Traditional Irish Music

By William Sullivan

  1. The Pigeon On The Gate
  2. The Star Of Munster
  3. The Cameronian
  4. The Galway
  5. Conlon’s
  6. The Tarbolton
  7. The Connaughtman’s Rambles
  8. The Liverpool
  9. The Eel In The Sink
  10. The Banks Of Newfoundland
  11. The Girl I Left Behind Me
  12. The Blackthorn Stick
  13. Old Man Dillon
    The Rose In The Heather
  14. Drowsy Maggie
  15. The Swallow’s Tail
  16. Bessie Sweeney
  17. The Lark In The Morning
  18. Paddy On The Turnpike
  19. The Boys Of Blue Hill
  20. Jackson’s
  21. The Flax In Bloom
    The Bag Of Potatoes
  22. The Hag With The Money
  23. Kitty’s Rambles
  24. The Kerry
  25. Baxter’s
  26. The Bells Of Tipperary
  27. The Flogging
  28. Contentment Is Wealth
    Paddy In London
  29. The Kesh
  30. The Plains Of Boyle
  31. The Salamanca
  32. The Blackberry Blossom
  33. Cooley’s
  34. Highland Fling
  35. The Flowers Of Red Hill
  36. Mother’s Pet

Three comments

Jacket Cover

In the town of Clifden, County Galway, the ancient folk traditions of Ireland were very much alive during the boyhood of William F. (Bill) Sullivan. Born in 1909, he grew up immersed in the folk music and culture which pervade that land. When he emigrated to the United States in 1927, he brought with him his love of Irish folk music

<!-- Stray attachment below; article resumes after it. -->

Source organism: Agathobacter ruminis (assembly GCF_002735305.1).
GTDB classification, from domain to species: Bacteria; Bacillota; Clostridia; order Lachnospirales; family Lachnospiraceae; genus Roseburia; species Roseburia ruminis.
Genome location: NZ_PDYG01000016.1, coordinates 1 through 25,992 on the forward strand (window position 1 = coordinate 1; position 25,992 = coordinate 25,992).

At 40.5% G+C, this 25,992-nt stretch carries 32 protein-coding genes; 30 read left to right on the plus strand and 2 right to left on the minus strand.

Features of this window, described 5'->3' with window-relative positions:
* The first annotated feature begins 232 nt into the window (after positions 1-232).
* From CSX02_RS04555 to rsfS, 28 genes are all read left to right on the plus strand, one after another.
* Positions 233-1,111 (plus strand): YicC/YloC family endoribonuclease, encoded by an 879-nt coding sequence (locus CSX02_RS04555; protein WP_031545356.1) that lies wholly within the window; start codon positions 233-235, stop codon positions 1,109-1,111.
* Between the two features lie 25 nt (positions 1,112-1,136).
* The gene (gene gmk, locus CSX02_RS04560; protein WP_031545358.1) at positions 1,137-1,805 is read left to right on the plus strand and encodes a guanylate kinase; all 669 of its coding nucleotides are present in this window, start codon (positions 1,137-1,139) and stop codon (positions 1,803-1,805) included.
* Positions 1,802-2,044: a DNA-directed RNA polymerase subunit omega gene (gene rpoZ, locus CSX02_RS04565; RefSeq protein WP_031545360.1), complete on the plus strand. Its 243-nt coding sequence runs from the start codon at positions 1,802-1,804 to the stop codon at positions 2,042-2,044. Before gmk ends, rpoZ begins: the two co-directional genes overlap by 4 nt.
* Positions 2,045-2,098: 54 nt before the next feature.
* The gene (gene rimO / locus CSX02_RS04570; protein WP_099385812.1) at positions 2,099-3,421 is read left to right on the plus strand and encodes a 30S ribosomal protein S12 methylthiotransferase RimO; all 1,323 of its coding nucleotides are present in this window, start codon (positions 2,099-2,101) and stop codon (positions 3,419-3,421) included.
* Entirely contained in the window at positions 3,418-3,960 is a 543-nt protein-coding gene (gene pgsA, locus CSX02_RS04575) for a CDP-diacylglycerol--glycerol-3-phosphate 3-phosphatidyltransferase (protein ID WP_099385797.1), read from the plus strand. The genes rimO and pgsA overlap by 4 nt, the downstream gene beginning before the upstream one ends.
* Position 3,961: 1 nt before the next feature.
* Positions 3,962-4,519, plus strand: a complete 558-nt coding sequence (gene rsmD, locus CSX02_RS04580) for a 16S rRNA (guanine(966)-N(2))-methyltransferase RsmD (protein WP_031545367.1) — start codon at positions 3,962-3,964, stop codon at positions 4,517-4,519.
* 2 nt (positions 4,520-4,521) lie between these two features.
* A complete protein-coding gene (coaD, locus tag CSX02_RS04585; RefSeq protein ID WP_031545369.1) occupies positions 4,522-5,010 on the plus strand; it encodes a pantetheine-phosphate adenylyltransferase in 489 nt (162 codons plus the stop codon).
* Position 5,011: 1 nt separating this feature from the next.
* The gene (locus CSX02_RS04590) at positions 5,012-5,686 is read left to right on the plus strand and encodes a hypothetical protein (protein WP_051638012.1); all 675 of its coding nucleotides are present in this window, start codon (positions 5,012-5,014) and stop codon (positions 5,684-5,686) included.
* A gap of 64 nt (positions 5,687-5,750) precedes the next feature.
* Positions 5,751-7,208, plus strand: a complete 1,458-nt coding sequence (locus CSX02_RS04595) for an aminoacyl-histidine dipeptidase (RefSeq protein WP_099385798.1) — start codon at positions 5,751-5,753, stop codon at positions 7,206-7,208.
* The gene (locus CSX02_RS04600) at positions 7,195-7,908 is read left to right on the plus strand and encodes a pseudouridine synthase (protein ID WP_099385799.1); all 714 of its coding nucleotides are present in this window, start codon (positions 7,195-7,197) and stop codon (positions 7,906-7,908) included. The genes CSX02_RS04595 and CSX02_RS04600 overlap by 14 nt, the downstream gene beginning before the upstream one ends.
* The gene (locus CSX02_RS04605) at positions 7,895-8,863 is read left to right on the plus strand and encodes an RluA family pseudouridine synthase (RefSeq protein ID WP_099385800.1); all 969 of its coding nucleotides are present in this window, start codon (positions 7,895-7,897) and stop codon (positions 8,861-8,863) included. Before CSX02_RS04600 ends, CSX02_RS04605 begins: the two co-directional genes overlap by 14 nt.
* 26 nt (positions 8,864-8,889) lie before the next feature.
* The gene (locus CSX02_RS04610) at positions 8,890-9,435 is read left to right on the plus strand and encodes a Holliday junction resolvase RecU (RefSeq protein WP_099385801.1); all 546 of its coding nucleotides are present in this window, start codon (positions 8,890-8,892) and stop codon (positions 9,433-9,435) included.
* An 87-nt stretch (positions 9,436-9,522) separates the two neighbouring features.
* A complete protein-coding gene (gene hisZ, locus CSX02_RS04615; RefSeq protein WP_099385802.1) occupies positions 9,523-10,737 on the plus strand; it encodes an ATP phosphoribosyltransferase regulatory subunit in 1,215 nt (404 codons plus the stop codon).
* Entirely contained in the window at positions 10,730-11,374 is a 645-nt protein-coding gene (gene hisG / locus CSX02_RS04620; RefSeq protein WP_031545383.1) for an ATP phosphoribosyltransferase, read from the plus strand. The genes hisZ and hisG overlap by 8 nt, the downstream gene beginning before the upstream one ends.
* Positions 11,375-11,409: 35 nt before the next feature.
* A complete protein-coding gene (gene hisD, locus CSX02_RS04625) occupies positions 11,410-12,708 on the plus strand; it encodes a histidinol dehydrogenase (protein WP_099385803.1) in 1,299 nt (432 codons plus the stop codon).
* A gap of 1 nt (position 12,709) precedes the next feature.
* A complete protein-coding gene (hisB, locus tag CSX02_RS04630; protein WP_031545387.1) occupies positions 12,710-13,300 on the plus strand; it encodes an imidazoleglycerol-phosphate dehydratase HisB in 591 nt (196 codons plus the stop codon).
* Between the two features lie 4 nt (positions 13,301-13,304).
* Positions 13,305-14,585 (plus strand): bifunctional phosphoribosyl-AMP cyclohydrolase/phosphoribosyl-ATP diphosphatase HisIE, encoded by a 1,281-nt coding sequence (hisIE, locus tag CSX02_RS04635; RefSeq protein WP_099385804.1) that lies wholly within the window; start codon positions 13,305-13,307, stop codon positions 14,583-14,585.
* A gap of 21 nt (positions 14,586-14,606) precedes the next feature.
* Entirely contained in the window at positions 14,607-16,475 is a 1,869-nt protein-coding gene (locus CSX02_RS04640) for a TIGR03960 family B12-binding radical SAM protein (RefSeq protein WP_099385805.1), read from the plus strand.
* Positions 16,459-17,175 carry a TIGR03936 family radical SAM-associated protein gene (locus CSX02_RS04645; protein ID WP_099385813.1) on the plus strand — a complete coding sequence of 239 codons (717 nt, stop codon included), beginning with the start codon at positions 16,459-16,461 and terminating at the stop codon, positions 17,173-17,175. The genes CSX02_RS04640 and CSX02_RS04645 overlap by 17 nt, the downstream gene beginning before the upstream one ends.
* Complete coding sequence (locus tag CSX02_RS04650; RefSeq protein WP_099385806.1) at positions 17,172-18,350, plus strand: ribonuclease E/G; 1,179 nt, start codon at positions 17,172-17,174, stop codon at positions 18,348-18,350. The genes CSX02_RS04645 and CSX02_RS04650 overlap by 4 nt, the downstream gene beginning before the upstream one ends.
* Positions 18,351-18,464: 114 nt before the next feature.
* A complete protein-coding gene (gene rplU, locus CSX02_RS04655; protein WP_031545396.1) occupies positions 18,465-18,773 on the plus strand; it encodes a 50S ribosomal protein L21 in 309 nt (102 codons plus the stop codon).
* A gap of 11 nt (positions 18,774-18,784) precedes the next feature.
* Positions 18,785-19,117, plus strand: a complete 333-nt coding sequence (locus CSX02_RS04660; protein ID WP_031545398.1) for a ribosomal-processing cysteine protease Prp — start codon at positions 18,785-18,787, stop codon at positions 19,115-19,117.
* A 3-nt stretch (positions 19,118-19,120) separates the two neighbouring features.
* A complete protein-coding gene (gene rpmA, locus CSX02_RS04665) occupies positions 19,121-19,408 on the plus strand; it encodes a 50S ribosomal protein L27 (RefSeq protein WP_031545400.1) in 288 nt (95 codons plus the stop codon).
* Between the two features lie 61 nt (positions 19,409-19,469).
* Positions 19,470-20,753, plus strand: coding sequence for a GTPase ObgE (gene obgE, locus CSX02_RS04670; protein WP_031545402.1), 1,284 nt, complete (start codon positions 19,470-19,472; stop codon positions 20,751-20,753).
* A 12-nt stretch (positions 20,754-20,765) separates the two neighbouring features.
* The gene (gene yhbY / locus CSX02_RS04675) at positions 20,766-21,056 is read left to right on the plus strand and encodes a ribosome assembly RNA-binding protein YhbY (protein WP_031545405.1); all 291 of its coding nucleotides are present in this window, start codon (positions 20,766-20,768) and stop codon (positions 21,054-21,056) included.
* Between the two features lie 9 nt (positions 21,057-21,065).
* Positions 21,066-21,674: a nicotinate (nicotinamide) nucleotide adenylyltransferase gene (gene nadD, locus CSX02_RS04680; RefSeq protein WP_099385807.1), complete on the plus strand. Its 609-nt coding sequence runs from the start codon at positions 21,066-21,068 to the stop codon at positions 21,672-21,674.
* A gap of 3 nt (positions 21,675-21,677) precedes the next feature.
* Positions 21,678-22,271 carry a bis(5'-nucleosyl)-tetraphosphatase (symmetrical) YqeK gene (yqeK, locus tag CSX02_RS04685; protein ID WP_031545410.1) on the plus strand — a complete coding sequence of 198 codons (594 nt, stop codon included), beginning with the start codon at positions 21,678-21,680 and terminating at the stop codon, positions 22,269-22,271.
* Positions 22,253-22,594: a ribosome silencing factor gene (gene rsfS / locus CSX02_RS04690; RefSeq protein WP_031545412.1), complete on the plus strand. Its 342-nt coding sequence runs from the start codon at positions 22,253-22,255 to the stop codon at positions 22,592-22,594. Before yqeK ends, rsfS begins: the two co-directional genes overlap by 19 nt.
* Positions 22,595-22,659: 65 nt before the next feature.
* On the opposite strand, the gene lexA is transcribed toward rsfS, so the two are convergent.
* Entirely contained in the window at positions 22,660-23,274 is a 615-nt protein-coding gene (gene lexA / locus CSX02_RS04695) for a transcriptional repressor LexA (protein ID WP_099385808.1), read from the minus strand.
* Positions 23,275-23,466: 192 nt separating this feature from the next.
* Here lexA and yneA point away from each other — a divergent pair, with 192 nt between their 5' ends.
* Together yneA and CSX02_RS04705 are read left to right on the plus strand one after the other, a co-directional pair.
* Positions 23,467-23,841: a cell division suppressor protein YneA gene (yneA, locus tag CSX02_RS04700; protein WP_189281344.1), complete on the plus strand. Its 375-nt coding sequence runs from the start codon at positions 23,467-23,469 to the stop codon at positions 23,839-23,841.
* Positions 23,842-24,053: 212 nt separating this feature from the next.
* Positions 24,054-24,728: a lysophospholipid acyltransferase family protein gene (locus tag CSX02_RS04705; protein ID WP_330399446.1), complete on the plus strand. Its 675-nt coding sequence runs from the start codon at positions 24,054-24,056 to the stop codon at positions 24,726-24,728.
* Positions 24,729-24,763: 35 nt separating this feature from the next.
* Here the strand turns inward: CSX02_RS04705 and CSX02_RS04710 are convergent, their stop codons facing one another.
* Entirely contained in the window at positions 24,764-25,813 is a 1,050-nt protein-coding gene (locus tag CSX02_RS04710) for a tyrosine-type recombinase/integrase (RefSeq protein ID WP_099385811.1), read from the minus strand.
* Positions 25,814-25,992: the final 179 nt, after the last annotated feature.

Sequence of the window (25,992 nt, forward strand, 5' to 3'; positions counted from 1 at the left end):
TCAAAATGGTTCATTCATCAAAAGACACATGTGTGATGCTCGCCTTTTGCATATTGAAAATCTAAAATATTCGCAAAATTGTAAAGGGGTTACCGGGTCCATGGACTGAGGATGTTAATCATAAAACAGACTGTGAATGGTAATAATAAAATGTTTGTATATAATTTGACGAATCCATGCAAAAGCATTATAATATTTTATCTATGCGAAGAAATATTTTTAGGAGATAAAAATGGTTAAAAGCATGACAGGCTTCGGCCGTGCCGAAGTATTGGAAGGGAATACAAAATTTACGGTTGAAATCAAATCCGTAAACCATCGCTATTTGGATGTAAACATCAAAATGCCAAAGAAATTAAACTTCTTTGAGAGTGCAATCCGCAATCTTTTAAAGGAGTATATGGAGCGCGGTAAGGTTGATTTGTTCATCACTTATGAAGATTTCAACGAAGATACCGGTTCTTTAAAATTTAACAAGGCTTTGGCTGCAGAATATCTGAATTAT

In New York City, Bill became part of the extensive Irish community which spreads throughout its five boroughs. With no formal training, but with an impeccable ear for tunes, he played the button accordion with legendary musicians like Larry Redican, Louis Quinn, Jackie Roach, and Pete Conlon. To satisfy an insatiable appetite for new tunes, he often had his wife, Rose, listen to radio broadcasts while he was at work and whistle the tunes for him when he came home.

The tunes, however, are only the starting point for an Irish folk musician; at the heart of this music is a love of complex ornamentation. Bill developed a rich personal style of ornamentation which is his signature as an artist. This recording offers an opportunity to hear a range of tunes, many of them rarely documented, in the inimitable style of a man whose artistic heritage is rooted deeply in Ireland’s past. This music, which has been at the very core of his life, exudes authenticity and raw energy. The improvisational feeling of an Irish session has been captured with the technology of the digital recording studio. The characteristic clicks and sighs of his custom decorated Baldoni and Bartoli 10-button accordion, made in 1930, punctuate this small sampling of William Sullivan’s extensive repertory.

William Sullivan died at his home in Sayfeville New Jersey, in August, 1989. We are pleased to reissue this recording on compact disc and to include four additional selections of his solo playing. This recording, as well as the accomanying tunebook, can be found at